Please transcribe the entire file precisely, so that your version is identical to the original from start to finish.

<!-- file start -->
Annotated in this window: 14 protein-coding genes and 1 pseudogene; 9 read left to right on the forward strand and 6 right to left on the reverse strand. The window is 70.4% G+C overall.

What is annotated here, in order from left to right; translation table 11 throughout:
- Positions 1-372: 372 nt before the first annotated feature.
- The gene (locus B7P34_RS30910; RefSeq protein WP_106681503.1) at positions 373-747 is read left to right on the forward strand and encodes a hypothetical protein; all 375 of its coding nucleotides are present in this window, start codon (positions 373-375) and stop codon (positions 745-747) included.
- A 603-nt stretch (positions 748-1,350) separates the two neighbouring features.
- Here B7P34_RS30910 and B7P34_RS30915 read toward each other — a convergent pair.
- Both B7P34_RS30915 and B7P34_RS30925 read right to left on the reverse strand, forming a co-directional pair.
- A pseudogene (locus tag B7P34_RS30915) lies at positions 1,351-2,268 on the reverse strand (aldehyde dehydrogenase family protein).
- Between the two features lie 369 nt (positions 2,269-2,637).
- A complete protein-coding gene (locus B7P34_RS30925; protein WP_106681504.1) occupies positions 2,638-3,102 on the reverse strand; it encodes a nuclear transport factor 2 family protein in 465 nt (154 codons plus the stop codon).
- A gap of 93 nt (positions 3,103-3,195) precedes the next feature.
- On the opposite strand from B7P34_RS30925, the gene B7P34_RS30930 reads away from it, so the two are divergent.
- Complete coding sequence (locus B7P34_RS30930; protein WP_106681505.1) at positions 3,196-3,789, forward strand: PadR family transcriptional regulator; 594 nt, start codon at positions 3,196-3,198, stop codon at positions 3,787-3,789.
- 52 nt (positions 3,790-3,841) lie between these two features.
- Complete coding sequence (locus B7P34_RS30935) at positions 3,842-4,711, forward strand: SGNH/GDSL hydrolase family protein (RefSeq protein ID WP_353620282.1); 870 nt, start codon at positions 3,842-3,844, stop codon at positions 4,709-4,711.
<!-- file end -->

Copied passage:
Annotated in this window: 14 protein-coding genes and 1 pseudogene; 9 read left to right on the forward strand and 6 right to left on the reverse strand. The window is 70.4% G+C overall.

What is annotated here, in order from left to right; translation table 11 throughout:
- Positions 1-372: 372 nt before the first annotated feature.
- The gene (locus B7P34_RS30910; RefSeq protein WP_106681503.1) at positions 373-747 is read left to right on the forward strand and encodes a hypothetical protein; all 375 of its coding nucleotides are present in this window, start codon (positions 373-375) and stop codon (positions 745-747) included.
- A 603-nt stretch (positions 748-1,350) separates the two neighbouring features.
- Here B7P34_RS30910 and B7P34_RS30915 read toward each other — a convergent pair.
- Both B7P34_RS30915 and B7P34_RS30925 read right to left on the reverse strand, forming a co-directional pair.
- A pseudogene (locus tag B7P34_RS30915) lies at positions 1,351-2,268 on the reverse strand (aldehyde dehydrogenase family protein).
- Between the two features lie 369 nt (positions 2,269-2,637).
- A complete protein-coding gene (locus B7P34_RS30925; protein WP_106681504.1) occupies positions 2,638-3,102 on the reverse strand; it encodes a nuclear transport factor 2 family protein in 465 nt (154 codons plus the stop codon).
- A gap of 93 nt (positions 3,103-3,195) precedes the next feature.
- On the opposite strand from B7P34_RS30925, the gene B7P34_RS30930 reads away from it, so the two are divergent.
- Complete coding sequence (locus B7P34_RS30930; protein WP_106681505.1) at positions 3,196-3,789, forward strand: PadR family transcriptional regulator; 594 nt, start codon at positions 3,196-3,198, stop codon at positions 3,787-3,789.
- 52 nt (positions 3,790-3,841) lie between these two features.
- Complete coding sequence (locus B7P34_RS30935) at positions 3,842-4,711, forward strand: SGNH/GDSL hydrolase family protein (RefSeq protein ID WP_353620282.1); 870 nt, start codon at positions 3,842-3,844, stop codon at positions 4,709-4,711.